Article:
Detailed design for Navy Pier unveiled


A detailed design for Navy Pier has been unveiled more than one year after James Corner Field Operations was selected by The Navy Pier Inc. (NPI) Board to help reimagine Navy Pier’s public spaces, an effort designated as “Pierscape.”. Due to budget constraints, gone are some design elements including the floating swimming pool with sand beach. The detailed design has pleased stakeholders with the carnival feel to be replaced by a more park like  design.

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This Week in Landscape | 29 April 2012

This weeks round-up of landscape news from around the web.

On an Urban Heat Island, Zippy Red Oaks | Douglas Main | NY Times
Red oak seedlings in Central Park grow up to eight times faster than their cousins cultivated outside the city, probably because of the urban “heat island” effect…

Michigan prepares to deregulate occupations | Jack Lessenberry | The Windsor Star
After regulating the landscape architecture profession back in 2010, Michigan is looking to deregulate landscape architecture in 2012.

The Landscapes of Region 11′s Built System | Urban Omnibus
A interview with Jim Lau about the recent projects by NYDOT in Region 11

Star architects unveil wild plans for Union Station circa 2050 |  Christopher Hawthorne | LA Times
LA Times architecture critic  Christopher Hawthorne gives a brief summary on the visions for Union Station presented by architects seeking to win the project.

Turning Unused Acres Green | John Leland | NY Times
Looking at how 596 Acres is changing Brooklyn’s unused land.

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James Corner Field Operations selected for Chicago’s Navy Pier

James Corner Field Operations selected for Navy Pier
The Navy Pier Inc. (NPI) Board recently announced that design firm James Corner Field Operations (JCFO) has been selected to help reimagine Navy Pier’s public spaces, an effort designated as “Pierscape.”  Corner and his team were among the five finalists in Navy Pier’s search for a Pierscape design team that began six-months ago with 52 submissions from around the globe to redesign the Pier’s public spaces.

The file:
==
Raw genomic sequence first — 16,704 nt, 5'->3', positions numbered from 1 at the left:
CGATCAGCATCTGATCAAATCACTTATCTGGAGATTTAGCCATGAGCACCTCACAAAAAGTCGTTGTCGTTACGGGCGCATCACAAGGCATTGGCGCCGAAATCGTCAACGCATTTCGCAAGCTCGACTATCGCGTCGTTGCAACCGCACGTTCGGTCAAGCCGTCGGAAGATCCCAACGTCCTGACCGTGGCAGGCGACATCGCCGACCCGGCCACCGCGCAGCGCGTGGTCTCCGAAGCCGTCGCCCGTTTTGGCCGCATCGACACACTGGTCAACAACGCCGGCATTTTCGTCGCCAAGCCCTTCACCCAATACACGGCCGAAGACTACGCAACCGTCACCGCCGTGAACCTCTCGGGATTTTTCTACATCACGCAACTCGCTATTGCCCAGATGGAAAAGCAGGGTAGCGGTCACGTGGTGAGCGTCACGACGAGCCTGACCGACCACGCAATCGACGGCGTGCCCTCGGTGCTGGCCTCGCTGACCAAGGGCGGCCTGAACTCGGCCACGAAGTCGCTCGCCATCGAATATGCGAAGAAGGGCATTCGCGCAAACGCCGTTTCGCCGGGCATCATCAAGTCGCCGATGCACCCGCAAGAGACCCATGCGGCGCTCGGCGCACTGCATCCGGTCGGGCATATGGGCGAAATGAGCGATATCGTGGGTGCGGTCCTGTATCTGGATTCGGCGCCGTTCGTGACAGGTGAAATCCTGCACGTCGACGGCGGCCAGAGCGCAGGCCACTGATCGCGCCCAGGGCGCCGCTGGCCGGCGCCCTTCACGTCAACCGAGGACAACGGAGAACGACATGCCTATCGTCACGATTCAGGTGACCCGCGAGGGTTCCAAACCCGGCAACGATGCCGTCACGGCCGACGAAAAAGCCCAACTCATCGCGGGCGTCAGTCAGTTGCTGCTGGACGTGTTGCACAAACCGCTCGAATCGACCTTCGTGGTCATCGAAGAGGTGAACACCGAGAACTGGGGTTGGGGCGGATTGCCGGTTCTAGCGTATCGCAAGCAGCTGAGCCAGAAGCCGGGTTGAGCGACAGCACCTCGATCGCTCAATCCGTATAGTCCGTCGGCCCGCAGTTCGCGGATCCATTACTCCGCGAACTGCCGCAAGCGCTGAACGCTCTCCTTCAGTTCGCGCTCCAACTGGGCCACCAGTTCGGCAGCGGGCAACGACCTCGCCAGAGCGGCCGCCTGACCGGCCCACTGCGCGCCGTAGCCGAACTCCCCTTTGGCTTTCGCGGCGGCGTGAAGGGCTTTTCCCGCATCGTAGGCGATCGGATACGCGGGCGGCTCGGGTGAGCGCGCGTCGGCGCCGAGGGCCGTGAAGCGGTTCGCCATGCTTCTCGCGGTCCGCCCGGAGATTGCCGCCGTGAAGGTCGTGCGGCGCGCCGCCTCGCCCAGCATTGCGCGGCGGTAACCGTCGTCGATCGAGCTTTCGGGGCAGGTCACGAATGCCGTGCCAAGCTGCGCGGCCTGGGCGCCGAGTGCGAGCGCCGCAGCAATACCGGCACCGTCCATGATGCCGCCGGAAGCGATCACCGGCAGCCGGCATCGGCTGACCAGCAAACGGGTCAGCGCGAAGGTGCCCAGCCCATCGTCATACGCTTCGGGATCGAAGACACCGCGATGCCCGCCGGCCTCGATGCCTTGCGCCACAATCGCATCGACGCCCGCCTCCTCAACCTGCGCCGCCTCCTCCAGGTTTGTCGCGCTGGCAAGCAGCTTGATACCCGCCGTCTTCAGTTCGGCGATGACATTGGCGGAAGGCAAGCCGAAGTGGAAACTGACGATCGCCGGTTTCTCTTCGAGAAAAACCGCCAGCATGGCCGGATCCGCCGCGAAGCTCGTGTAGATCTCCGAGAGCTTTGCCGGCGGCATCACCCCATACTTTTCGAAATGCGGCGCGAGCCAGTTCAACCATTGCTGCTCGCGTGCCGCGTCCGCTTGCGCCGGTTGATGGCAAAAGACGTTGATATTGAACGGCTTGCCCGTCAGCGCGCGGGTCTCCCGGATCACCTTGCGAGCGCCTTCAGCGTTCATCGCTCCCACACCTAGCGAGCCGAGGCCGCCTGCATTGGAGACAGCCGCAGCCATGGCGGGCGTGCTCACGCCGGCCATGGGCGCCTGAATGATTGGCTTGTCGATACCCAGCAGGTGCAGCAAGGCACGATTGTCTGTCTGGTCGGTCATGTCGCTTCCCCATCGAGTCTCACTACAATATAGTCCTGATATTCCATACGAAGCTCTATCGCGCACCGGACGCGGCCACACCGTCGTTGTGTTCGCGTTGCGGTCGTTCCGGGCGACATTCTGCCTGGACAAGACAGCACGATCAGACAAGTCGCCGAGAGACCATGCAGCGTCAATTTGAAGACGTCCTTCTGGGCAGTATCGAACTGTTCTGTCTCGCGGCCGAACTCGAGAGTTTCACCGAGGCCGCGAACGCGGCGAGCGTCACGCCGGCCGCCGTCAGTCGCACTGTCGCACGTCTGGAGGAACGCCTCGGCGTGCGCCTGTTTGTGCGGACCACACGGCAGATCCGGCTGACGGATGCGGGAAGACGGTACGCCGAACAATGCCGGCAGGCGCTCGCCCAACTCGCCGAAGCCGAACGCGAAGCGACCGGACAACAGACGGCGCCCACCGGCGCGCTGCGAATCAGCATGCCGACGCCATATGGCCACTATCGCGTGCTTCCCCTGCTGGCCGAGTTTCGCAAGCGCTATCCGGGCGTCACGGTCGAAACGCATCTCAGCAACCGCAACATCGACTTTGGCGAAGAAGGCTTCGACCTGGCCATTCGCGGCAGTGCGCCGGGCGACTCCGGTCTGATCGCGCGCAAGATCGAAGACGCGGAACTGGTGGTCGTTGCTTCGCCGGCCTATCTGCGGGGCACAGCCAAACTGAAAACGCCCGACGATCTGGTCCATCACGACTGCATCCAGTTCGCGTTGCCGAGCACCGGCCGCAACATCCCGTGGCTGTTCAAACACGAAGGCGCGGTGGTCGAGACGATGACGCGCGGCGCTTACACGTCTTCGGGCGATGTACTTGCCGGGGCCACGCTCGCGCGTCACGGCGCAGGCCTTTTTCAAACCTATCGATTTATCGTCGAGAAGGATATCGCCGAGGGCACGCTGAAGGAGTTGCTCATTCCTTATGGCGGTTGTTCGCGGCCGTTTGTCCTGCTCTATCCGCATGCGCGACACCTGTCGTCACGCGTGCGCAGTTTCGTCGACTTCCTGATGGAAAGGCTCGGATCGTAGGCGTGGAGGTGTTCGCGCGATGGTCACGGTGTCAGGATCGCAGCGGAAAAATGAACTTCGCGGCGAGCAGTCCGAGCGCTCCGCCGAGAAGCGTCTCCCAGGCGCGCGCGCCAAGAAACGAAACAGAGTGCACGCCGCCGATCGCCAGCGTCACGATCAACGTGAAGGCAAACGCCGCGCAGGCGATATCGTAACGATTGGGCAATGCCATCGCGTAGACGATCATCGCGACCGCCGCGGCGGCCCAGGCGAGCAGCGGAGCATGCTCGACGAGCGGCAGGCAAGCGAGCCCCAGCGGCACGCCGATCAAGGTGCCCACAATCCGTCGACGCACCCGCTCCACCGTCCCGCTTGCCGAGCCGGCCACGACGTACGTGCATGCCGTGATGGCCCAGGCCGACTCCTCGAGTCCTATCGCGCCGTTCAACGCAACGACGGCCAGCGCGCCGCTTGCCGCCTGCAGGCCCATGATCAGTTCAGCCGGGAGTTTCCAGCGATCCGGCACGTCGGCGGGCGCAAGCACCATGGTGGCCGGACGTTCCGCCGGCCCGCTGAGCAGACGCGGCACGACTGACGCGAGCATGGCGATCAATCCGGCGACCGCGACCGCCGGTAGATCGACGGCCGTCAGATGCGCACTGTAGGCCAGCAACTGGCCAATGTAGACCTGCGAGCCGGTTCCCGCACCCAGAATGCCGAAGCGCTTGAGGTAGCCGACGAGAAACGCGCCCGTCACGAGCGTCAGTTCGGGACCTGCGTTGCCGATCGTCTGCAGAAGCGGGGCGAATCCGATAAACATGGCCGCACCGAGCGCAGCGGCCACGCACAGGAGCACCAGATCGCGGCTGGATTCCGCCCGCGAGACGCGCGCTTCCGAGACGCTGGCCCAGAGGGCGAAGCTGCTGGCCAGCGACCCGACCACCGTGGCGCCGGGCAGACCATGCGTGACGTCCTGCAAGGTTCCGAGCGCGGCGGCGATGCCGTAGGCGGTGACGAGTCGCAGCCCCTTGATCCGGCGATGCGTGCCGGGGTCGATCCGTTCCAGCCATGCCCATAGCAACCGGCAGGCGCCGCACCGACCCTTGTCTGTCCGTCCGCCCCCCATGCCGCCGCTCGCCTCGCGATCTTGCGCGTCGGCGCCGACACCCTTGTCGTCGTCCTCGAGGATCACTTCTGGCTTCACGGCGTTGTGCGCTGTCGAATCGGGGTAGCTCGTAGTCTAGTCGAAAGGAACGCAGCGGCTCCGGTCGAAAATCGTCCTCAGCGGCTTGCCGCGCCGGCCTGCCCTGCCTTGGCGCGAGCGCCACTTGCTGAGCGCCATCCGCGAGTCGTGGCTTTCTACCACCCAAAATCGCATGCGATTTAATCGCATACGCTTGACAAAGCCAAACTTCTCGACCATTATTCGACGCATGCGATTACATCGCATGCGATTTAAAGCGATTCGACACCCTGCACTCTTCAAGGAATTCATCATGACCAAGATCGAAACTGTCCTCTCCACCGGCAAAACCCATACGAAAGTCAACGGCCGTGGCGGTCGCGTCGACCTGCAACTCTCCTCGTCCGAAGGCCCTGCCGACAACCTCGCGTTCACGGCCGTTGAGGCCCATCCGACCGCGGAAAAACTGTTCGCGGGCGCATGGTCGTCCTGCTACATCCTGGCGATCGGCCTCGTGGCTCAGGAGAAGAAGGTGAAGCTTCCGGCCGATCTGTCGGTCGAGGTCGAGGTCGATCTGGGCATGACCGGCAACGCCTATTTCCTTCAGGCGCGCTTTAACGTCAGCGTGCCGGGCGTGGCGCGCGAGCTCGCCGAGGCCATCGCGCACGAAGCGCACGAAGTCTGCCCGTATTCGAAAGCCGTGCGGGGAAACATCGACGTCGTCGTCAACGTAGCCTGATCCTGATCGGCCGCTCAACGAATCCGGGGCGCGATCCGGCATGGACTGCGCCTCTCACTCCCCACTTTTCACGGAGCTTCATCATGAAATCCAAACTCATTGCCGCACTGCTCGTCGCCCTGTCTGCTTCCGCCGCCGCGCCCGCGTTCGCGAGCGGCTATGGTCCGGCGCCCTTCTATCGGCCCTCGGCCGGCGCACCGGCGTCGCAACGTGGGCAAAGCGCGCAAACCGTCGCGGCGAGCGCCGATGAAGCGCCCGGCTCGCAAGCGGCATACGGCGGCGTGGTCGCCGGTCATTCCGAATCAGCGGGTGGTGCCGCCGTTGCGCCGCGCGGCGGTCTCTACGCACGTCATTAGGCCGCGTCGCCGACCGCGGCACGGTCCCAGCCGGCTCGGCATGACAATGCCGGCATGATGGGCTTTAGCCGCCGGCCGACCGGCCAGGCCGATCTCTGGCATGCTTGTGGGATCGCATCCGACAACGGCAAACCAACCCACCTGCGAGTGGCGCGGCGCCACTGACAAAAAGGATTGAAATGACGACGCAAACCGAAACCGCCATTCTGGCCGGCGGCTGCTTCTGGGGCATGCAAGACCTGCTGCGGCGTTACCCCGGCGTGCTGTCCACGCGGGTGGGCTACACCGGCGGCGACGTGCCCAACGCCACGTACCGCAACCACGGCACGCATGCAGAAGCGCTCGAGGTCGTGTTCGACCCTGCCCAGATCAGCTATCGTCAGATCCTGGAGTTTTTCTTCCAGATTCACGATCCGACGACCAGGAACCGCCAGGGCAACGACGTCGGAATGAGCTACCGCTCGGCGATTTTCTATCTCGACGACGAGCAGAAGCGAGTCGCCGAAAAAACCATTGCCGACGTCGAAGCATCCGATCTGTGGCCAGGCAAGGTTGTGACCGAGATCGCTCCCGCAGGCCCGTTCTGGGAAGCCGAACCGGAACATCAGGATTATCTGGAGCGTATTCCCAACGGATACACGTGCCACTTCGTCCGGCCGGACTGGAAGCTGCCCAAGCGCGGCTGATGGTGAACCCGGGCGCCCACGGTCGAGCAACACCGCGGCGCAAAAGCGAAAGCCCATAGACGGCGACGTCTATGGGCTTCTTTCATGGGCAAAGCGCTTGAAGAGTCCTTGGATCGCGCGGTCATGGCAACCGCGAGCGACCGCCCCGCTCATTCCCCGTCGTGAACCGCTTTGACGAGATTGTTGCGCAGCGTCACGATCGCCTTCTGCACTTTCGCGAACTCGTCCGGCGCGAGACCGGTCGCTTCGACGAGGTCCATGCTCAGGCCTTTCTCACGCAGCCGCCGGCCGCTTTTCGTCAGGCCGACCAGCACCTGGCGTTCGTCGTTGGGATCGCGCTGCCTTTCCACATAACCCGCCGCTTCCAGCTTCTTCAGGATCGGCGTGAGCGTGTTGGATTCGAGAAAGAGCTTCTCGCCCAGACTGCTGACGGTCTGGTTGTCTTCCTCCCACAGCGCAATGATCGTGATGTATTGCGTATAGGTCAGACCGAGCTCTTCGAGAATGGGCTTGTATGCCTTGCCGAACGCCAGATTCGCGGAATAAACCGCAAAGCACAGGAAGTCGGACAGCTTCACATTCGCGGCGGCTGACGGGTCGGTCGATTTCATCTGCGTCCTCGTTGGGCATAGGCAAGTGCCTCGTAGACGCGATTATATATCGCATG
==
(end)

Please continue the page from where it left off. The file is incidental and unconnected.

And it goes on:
Continue reading James Corner Field Operations selected for Chicago’s Navy Pier

This Week in Landscape | 5 February 2012

This weeks round-up of landscape news and views from around the web

Emotional Landscapes: Interview with landscape architect Michael Van Valkenburgh | Gideon Fink Shapiro | BMW Guggenheim Lab
Michael Van Valkenburgh interview about urban landscapes and what they can do

The architecture meltdown | Scott Timberg | Salon
With the economy still in the doldrums where does architecture go from here?

How should we design urban parks? | The Urban Portal | University of Chicago
A social science look at parks, the important differences and the costs of parks in cities.

Building green cities using public/private partnerships | Matthew Kahn | Christian Science Monitor
Public funding for environmentally friendly urban centers benefits private investors, too

Re-greening the Plateau |Michelle Lalonde | Montreal Gazette
Residents are fighting to save their street trees, even if it means removing parking spots

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This Week in Landscape | 29 January 2012

This weeks round-up of landscape news and views from around the web

Times and Tides Weigh on Hudson River Park (Hudson River Park Faces New Challenges) | CHARLES V. BAGLI and LISA W. FODERARO | New York Times
Hudson River Park stretches along the Manhattan waterfront from Battery Place to 59th Street and has changed the West Side of Manhattan by drawing development money into the area. Funding is starting to dry up as the recession has bitten hard into the city coffers just when the money is needed to develop the revenue raising commercial piers.

North Grant Park plans offer reasons for excitement, concern | Blair Kamin | Chicago Tribune
Kamin looks into what happened to plans for the Children’s Museum and the implications of the new design for the park by Michael Van Valkenburgh Associates.

You’ve Heard About Slow Food. What We Really Need Is Slow Design | MICHAEL BARDIN | Fast Company Design
Micheal Bardin of PERKINS+WILL looks at why now is the time to change the way we heat and cool buildings.

Architecture that re-imagines the world | CNN
Bjarke Ingels is creative and passionate about architecture on CNN.

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